morality play(redirected from Morality plays)
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morality play,form of medieval drama that developed in the late 14th cent. and flourished through the 16th cent. The characters in the morality were personifications of good and evil usually involved in a struggle for a man's soul. The form was generally static, but it contributed significantly to the secularization of European drama. The first known moralities were called the Paternoster plays. The greatest English morality is EverymanEveryman,
late-15th-century English morality play. It is the counterpart of the Dutch play Elckerlijk; which of these anonymous plays is the original has been the subject of controversy.
..... Click the link for more information. . See miracle playmiracle play
or mystery play,
form of medieval drama that came from dramatization of the liturgy of the Roman Catholic Church. It developed from the 10th to the 16th cent., reaching its height in the 15th cent.
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an edifying form of Western European drama of the 15th and 16th centuries. The morality play originated in France (The Wise Man and the Foolish Man [Bien avise, mal avise], 1436). Among the most famous examples of this form are Everyman, an English play adapted from a late 15th-century Dutch play; the Swiss play Man, the Sinner (L’Homme pecheur); and the Italian play The Comedy of the Soul (La Commedia delVanima). The principal characters of a morality play are allegorical figures who personify the forces of good and evil and interact in the struggle for a human soul.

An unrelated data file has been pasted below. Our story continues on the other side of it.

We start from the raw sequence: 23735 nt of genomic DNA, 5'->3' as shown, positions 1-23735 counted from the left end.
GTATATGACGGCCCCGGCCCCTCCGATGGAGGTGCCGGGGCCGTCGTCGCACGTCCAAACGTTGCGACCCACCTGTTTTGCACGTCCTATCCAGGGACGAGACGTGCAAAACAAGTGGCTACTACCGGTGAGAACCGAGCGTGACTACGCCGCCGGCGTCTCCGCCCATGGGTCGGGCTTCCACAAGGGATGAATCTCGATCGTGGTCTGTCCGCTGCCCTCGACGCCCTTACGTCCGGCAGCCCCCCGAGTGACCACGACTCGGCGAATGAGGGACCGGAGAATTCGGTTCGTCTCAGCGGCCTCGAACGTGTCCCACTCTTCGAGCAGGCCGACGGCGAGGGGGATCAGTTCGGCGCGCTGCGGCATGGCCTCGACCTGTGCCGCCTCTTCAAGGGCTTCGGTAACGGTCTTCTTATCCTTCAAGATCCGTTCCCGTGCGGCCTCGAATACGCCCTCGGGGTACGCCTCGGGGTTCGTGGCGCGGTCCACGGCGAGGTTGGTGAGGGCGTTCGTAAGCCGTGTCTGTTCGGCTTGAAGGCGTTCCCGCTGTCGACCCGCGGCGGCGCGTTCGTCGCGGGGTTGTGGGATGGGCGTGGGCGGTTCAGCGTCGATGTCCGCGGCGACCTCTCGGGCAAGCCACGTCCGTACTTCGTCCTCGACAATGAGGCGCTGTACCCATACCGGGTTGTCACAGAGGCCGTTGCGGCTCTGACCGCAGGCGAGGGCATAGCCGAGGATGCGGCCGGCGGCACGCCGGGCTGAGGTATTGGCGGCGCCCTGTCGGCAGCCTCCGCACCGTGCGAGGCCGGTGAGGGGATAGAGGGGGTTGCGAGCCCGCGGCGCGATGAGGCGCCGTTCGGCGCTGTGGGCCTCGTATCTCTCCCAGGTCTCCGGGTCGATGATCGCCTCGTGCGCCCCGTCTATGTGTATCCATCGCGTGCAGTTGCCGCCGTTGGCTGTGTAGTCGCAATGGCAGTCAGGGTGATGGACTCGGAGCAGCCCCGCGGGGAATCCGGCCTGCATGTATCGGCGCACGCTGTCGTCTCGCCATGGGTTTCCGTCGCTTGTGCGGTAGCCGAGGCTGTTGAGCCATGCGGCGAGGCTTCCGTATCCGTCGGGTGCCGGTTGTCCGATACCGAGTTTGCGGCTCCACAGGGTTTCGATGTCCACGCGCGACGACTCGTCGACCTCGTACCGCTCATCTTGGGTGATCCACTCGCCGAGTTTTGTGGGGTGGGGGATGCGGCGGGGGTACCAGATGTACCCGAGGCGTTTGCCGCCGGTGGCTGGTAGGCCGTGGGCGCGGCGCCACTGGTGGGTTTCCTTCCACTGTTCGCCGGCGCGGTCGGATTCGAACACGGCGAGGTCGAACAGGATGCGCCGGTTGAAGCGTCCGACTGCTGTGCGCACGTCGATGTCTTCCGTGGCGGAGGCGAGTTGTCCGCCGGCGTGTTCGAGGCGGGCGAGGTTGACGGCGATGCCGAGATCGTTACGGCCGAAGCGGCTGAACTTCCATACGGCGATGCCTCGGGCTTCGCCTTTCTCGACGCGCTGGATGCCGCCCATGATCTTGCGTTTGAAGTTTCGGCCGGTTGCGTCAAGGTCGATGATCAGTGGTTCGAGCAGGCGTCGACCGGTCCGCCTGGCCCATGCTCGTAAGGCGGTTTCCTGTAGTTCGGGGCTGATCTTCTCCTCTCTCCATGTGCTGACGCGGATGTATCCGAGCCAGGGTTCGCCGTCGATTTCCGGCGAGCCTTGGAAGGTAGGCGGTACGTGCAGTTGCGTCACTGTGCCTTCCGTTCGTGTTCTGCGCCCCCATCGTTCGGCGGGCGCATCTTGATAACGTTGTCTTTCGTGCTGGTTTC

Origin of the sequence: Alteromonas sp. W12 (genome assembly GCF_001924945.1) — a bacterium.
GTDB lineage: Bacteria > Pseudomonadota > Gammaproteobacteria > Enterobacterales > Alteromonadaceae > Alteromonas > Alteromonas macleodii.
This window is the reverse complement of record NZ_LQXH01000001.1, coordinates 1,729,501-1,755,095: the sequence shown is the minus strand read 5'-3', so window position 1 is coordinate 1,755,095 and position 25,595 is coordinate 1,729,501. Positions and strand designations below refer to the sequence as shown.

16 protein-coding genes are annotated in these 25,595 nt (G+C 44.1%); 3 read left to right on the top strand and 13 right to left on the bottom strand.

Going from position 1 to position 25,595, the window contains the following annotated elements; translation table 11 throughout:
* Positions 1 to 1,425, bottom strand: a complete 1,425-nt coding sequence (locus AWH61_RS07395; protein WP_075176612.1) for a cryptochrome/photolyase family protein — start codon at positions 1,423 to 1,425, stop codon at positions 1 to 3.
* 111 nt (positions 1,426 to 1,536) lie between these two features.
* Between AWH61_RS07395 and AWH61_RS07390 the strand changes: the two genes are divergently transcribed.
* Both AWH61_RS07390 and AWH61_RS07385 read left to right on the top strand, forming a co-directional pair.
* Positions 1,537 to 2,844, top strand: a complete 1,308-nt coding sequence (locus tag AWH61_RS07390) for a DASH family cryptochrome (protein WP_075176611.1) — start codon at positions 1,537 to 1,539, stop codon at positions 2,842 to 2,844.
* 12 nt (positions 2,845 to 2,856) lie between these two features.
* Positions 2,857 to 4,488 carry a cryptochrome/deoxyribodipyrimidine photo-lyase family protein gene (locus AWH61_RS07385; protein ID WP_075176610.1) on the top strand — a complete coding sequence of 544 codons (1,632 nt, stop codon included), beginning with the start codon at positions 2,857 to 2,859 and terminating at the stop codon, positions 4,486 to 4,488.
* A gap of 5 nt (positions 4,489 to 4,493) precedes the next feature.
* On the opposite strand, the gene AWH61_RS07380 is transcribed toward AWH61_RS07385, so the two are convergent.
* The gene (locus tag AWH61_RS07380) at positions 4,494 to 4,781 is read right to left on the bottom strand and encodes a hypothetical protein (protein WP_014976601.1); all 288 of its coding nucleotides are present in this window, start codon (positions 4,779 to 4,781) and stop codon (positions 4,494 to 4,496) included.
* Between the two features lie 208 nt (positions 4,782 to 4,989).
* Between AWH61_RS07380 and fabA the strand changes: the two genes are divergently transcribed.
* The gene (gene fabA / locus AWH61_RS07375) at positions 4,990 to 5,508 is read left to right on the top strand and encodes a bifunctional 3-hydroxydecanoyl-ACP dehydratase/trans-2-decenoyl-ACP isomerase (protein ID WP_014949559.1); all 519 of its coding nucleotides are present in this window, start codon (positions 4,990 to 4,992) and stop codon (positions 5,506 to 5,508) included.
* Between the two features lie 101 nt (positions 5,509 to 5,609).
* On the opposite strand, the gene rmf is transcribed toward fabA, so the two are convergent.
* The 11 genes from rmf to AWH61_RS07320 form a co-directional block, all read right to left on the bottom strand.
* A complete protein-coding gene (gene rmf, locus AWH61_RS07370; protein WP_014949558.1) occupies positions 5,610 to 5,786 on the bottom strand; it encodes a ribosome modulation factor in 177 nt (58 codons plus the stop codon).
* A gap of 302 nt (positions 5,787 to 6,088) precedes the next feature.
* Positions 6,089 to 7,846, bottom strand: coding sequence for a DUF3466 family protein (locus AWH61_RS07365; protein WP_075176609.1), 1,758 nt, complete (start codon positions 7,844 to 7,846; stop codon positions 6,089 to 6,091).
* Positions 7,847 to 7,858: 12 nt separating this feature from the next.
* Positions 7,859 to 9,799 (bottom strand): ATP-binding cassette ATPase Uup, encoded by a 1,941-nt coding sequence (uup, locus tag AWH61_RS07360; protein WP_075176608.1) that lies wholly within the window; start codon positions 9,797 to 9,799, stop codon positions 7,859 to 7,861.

Although the morality plays, like the mystery plays, preached Christian morality, they did not have religious plots. They contained elements of antifeudal criticism, and in certain instances, motifs of social satire. Historically significant because they rein-forced the abstract principle of typification, morality plays also conveyed the outlines of various human passions by approximating the situations and conflicts of real life. Morality plays were usually presented on primitive stages featuring “booths” depicting various scenes, but in Paris, for example, they were also performed on the stage of the Hotel de Bourgogne.
REFERENCESDzhivelegov, A., and G. Boiadzhiev. Istoriia zapadnoevropeiskogo teatra. Moscow, 1941.
Istoriia zapadnoevropeiskogo teatra, vol. 1. Editor in chief S. S. Mokul’-skii. Moscow, 1956.